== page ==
Las Vegas Sands Corp. will pay a $9 million fine and be required to hire an independent consultant on its business activities in China and Macau under a settlement reached with the Securities and Exchange Commission Thursday.
The company that owns The Venetian and Palazzo on the Las Vegas Strip, as well as properties in Macau, Singapore and Pennsylvania, said the settlement concludes a six-year SEC investigation involving compliance with the United States Foreign Corrupt Practices Act that found no evidence of corrupt intent or bribery by the company.
The United States Foreign Corrupt Practices Act makes it illegal for companies and their executives to attempt to influence foreign government officials with personal payments.
Sands officials maintain that the problems cited by the SEC, accompanied by a relatively small penalty, actually show that far more serious allegations made by former executive Steven Jacobs are untrue.
Jacobs, who ran Sands’ operations in China for just nine months before he was fired, sued the company claiming wrongful termination in 2010. His allegation that he was fired for trying to prevent corrupt business practices is a key element of his lawsuit.
The SEC investigation is believed to have covered Jacobs’ allegations, but the agency mainly found fault with poor record-keeping by former Sands Chief Operating Officer William Weidner in 2006, well before Jacobs joined the company.
“Not one of Jacobs’ allegations was the basis for those (SEC) findings,” Sands officials said in a statement Thursday.
Jacobs’ lawsuit has yet to go to trial, and earlier this week Sands returned to the Nevada Supreme Court in an effort to have Clark County District Judge Elizabeth Gonzalez removed from the case. Justices are expected to rule on the appeal in coming weeks.
Todd Bice, an attorney for Jacobs, said the SEC findings will come up in future court testimony.
“It would be silly to consider the settlement unrelated to Jacobs’ claims,” Bice said in a phone interview.
Sands officials said the independent consultant won’t oversee company executives, but will be available for advice. The company is required to submit the names of three candidates for the job within 30 days.
The SEC’s investigation determined that Sands kept inaccurate books and records that lacked supporting documentation or proper approvals for more than $62 million in payments made to a consultant in Asia.
The SEC said the consultant acted as an intermediary to obscure the company’s role in purchasing a professional basketball team in China and a building in Beijing that the company planned to develop into a business center for Americans seeking to enter the Chinese market.
At one point, Sands could not account for more than $700,000 transferred to the consultant for team expenses, yet continued to transfer millions of dollars to him, SEC investigators said. A portion of the payments were improperly recorded in company books and records, such as money supposedly spent on artwork for the building when none was actually purchased.
“Publicly traded companies must have appropriate financial controls in place to ensure that expenses are paid for bona fide services,” said Andrew Ceresney, director of the SEC Enforcement Division. “Las Vegas Sands failed to implement controls to prevent tens of millions of dollars from being paid out without appropriate documentation or authorization.”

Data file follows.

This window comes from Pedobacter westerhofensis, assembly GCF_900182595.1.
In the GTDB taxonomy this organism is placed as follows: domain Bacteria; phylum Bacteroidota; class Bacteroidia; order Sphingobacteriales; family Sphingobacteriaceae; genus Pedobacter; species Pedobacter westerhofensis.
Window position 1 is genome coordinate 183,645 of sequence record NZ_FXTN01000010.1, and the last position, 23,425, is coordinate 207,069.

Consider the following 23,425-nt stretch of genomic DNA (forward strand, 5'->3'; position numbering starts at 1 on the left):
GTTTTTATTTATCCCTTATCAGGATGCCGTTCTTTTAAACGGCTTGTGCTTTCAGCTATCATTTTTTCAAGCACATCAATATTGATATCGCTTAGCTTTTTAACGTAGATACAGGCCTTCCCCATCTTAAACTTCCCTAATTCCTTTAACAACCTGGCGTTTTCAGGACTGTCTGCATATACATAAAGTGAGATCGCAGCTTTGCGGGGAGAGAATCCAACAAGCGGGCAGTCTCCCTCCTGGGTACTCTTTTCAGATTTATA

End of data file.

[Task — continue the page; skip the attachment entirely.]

Contacted Thursday, Weidner said the Sands team in 1999 was embarking on a process that no company had ever accomplished or attempted: opening an American casino in China.
He said efforts to own a Chinese basketball team or property in Beijing involved similar steps into the unknown.
“We were moving into unexplored territory and we wanted to do some unique things that were structured by attorneys and accountants in New York, Hong Kong and Beijing,” Weidner said. “I don’t know that you can blame the lawyers who structured the deals.
“But I think that the fact that I wasn’t disciplined in this matter shows that we were operating in areas that hadn’t been considered by regulators,” he said.
Sheldon Adelson, chairman and CEO of Las Vegas Sands, said the company is happy to have the matter resolved.
“We are committed to having a world-class compliance program that builds on the strong policies we already have in place. While we started corrective action on this particular matter prior to the initiation of the government investigations, we understand that running an industry-leading compliance operation takes time, resources and the full support of senior management – I’m proud to say our company has exactly that,” Adelson said in a statement. “We will build on this experience, which has reemphasized to our 50,000 team members worldwide the same values I have made the foundation of my seven decades in business – integrity and reputation matter.”
An analyst with Morgan Stanley said resolution of the investigation with a relatively small penalty should be viewed positively by investors.
“The majority of FCPA settlements have been in the $10 million to $20 million range, but there have been examples where more seious actions have occurred resulting in much higher penalties (Siemens had to pay an $800 million penalty, with other fines increasing it to $1.6 billion),” the Morgan Stanley report said.
“Notably, the SEC investigation did not appear to find any wrongdoing around the allegations maded by Steve Jacobs, which suggests there is potentially less risk around the Jacobs trial, scheduled to begin June 27,” Morgan Stanley said.
Sands stock closed up 44 cents, less than 1 percent, to $50.22 on above-average volume Thursday.
The Review-Journal is owned by a limited liability company controlled by the Adelson family, majority owners of Las Vegas Sands.
Contact Richard N. Velotta at firstname.lastname@example.org or 702-477-3893. Find him on Twitter: @RickVelotta.